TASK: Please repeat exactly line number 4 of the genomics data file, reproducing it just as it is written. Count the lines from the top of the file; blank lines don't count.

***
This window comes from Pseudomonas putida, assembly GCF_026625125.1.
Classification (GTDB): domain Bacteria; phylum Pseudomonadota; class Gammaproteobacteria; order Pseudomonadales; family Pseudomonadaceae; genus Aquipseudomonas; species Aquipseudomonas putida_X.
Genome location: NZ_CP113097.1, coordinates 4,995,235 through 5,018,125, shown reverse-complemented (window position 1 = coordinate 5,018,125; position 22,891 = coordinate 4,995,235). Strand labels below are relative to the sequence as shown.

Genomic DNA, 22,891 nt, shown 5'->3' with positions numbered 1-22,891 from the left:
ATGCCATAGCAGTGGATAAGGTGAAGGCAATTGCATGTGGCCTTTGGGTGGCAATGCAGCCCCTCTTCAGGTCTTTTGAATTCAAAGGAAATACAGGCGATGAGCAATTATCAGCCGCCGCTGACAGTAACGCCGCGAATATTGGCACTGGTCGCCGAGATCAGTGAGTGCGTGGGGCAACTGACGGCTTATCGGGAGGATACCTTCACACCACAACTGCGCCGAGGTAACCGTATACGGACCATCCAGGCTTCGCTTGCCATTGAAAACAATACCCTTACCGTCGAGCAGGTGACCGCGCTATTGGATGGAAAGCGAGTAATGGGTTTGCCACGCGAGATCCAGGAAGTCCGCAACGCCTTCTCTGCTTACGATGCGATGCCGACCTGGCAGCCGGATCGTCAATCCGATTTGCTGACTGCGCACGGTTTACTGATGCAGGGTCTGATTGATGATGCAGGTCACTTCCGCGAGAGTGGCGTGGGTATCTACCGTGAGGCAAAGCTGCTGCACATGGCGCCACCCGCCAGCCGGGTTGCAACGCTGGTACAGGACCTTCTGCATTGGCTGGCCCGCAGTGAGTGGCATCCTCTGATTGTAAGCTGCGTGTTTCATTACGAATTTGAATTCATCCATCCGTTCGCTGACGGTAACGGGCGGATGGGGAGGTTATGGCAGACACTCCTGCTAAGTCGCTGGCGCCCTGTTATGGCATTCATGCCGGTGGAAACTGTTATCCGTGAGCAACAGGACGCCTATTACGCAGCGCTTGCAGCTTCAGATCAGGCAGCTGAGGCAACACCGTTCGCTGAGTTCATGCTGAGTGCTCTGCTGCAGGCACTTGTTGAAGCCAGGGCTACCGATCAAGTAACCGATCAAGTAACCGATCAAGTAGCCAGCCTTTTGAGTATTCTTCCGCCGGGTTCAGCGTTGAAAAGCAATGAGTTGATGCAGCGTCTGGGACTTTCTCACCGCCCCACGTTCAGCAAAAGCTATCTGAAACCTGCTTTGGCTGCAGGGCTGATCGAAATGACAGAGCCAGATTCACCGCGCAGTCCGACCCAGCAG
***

Genomic DNA, 22,891 nt, shown 5'->3' with positions numbered 1-22,891 from the left: